Students don’t get to pick the textbooks they’re assigned, so, if a professor chooses a book that isn’t available through Cengage, they can’t access it with their subscription. This is why students should consult faculty before subscribing. Professors may be receptive to students’ needs, especially when the needs revolve around that student’s desire to succeed.
“I find that many professors are empathetic and listen to the concerns of students,” says Timothy J. Jaconette, founder, Advanced Admit College Admission Consulting.
“I can think of one professor at Berkeley who put an open-source book [on his syllabus] for his statistics class, which was a neat move. It helped students to not even think about cost. So, if students come to professors and say, ‘We use this subscription service,’ that would motivate professors to jump on the bandwagon. As a whole, this idea of subscribing rather than buying could very well be a step in the right direction, and honestly, I could see many universities build it into their budget.”
Other ways to get textbooks cheaply
Cengage Unlimited does sound to be a promising option, and I wish I’d had it when I was in college more than a decade ago, when I was in fact, one of those students who dropped a course because one of the many required books cost over $200; but if this isn’t an option for you, know that there are other ways to save.
Here’s what Lindy Schneider, aka America’s College Advisor recommends:
- Buy used textbooks. “Search on Google for used textbook sources and buy the book secondhand. Make sure the edition and ISBN number are the same as what the course requires. The course may require a newer edition that has added material.”
- Rent textbooks. “Renting a textbook from any of the many textbook rental companies can save a good chunk of money if the student is diligent about sending it back before the return deadline. The books can be rented for an entire semester. Again, the student must make sure the ISBN number of the book matches with the textbook that is required. Places to rent used textbooks: Chegg.com, TextbookRentals.com, Amazon.com/textbook, Knetbooks.com, to name just a few.”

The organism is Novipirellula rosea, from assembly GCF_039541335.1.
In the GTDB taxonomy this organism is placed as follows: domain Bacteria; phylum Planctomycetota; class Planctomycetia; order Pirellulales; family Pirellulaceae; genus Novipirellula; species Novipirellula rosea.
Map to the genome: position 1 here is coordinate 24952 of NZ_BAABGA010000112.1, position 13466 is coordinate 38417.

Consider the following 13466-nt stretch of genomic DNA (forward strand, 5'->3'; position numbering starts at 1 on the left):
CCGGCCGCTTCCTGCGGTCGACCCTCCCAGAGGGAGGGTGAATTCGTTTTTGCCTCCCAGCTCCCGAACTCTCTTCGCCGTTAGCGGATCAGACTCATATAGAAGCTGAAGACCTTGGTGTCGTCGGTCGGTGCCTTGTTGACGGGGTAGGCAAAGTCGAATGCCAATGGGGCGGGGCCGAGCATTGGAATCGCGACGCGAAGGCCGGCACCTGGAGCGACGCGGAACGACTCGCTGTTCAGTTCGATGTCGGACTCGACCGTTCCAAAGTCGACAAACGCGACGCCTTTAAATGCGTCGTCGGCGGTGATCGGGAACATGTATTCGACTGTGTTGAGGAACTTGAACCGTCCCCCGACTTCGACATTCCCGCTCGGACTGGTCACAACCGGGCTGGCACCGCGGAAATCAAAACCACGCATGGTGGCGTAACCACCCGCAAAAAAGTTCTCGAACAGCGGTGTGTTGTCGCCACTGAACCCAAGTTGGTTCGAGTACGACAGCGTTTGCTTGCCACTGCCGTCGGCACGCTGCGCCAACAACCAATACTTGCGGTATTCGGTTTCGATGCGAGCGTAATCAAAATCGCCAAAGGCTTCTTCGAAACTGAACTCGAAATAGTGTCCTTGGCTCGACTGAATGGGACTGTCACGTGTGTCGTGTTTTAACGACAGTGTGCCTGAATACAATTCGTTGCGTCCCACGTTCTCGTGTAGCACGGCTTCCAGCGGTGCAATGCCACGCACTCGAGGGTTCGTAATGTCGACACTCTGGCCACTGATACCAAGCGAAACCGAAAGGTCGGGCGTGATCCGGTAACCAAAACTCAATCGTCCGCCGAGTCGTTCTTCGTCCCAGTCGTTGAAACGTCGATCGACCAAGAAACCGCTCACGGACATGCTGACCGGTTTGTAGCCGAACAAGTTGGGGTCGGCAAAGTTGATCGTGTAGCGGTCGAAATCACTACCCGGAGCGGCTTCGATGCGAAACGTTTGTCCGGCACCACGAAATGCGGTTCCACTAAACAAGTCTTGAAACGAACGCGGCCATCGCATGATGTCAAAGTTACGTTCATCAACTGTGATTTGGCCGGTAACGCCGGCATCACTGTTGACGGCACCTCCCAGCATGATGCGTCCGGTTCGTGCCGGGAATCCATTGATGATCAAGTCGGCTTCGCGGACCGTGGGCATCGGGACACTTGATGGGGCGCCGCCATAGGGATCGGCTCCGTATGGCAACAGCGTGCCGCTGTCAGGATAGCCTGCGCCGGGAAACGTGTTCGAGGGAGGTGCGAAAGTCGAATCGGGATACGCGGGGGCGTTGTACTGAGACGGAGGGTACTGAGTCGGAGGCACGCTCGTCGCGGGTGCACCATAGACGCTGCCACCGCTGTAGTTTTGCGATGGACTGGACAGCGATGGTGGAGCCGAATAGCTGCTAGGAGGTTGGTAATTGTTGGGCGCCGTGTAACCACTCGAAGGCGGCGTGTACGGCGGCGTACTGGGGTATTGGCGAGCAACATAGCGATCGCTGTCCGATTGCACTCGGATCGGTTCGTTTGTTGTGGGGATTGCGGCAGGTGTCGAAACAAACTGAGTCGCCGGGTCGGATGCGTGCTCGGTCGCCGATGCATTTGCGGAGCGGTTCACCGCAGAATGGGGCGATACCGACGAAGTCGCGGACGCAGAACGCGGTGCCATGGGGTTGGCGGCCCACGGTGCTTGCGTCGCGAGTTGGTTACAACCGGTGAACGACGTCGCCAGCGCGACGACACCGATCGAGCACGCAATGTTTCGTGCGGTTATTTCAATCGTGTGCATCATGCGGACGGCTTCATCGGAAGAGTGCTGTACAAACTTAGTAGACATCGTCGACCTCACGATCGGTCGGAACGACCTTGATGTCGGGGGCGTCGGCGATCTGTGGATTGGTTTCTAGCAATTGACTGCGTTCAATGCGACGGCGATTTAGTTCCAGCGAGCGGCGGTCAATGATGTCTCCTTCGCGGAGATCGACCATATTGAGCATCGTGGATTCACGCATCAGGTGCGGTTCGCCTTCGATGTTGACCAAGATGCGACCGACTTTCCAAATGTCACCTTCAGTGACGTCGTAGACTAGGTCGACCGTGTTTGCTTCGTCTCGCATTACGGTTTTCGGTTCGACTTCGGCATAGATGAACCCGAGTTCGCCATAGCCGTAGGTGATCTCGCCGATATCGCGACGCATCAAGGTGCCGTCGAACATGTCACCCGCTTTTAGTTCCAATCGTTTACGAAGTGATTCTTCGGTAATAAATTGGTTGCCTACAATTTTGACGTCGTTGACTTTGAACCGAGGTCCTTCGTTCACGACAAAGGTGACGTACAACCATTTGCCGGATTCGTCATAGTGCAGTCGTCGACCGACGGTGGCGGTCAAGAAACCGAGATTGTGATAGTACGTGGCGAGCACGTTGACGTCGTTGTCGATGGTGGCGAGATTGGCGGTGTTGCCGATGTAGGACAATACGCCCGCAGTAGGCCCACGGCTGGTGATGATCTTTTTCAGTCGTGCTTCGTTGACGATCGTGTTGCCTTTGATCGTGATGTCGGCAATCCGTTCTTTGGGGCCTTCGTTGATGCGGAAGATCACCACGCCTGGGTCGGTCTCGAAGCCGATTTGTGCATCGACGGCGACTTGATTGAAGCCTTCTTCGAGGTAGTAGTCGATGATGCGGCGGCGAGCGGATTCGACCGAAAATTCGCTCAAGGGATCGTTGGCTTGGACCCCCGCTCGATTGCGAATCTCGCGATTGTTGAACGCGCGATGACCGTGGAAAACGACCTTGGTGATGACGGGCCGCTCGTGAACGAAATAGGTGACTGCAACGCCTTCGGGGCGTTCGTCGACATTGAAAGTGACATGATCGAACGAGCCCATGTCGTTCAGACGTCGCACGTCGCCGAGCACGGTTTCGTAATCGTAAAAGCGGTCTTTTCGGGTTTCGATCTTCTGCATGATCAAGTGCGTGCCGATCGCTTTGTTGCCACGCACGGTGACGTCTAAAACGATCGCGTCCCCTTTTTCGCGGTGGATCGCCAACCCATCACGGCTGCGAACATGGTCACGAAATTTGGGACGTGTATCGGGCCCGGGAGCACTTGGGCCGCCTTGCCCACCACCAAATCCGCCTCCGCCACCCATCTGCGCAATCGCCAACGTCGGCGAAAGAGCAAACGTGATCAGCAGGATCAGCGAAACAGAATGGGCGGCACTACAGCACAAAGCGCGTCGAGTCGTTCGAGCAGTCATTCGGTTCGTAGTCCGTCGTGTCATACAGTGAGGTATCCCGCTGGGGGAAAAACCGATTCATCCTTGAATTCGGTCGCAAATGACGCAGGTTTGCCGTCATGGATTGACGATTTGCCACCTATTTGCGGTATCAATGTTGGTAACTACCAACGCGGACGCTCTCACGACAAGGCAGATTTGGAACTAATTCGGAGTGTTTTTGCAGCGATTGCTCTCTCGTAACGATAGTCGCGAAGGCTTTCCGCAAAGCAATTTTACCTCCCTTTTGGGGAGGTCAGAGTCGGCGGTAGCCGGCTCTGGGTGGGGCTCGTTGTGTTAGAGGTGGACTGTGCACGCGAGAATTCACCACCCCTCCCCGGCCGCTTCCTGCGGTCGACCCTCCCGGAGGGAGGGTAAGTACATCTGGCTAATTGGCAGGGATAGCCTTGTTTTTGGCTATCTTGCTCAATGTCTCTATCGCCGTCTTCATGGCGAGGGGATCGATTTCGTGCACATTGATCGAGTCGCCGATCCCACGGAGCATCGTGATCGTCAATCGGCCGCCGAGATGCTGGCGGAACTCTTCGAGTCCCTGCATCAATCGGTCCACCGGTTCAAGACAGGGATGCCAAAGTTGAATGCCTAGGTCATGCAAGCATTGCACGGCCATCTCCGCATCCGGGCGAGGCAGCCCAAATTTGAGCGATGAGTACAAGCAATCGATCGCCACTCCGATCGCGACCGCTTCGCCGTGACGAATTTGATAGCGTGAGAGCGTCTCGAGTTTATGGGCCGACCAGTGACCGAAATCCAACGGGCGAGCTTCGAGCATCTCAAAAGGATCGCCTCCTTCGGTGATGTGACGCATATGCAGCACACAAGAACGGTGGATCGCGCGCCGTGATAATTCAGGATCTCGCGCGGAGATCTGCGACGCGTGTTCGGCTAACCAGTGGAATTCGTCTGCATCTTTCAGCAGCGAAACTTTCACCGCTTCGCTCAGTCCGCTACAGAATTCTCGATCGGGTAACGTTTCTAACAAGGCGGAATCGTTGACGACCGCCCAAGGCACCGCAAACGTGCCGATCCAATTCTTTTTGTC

- Barter. “Start a textbook Meetup group on-campus. Students with textbooks they no longer need and students who need them can help each other out by bartering or buying and selling.”
- Sell textbooks online. “Two college students at Notre Dame noticed that many students discarded their textbooks when they left for the summer. Kreece and Xavier began to collect the books and sell them on the Internet. Six months later they had raised $10,000 by selling donated textbooks. This gave them the idea to start their business Better World Books to keep old textbooks out of the landfills [and now] have a booming business. They are still purchasing old textbooks and have sold over 75 million.”
- Share textbooks. “Sharing a textbook with another student in the same course can save 50 percent of the cost of the book, but it usually does not turn out well if the students are taking the course during the same semester. Both students are apt to want and need the textbook at the same times to study for the same tests; however, if one student takes the course first and the other student schedules the course for the following semester it will be a win-win.”
By Nicole Spector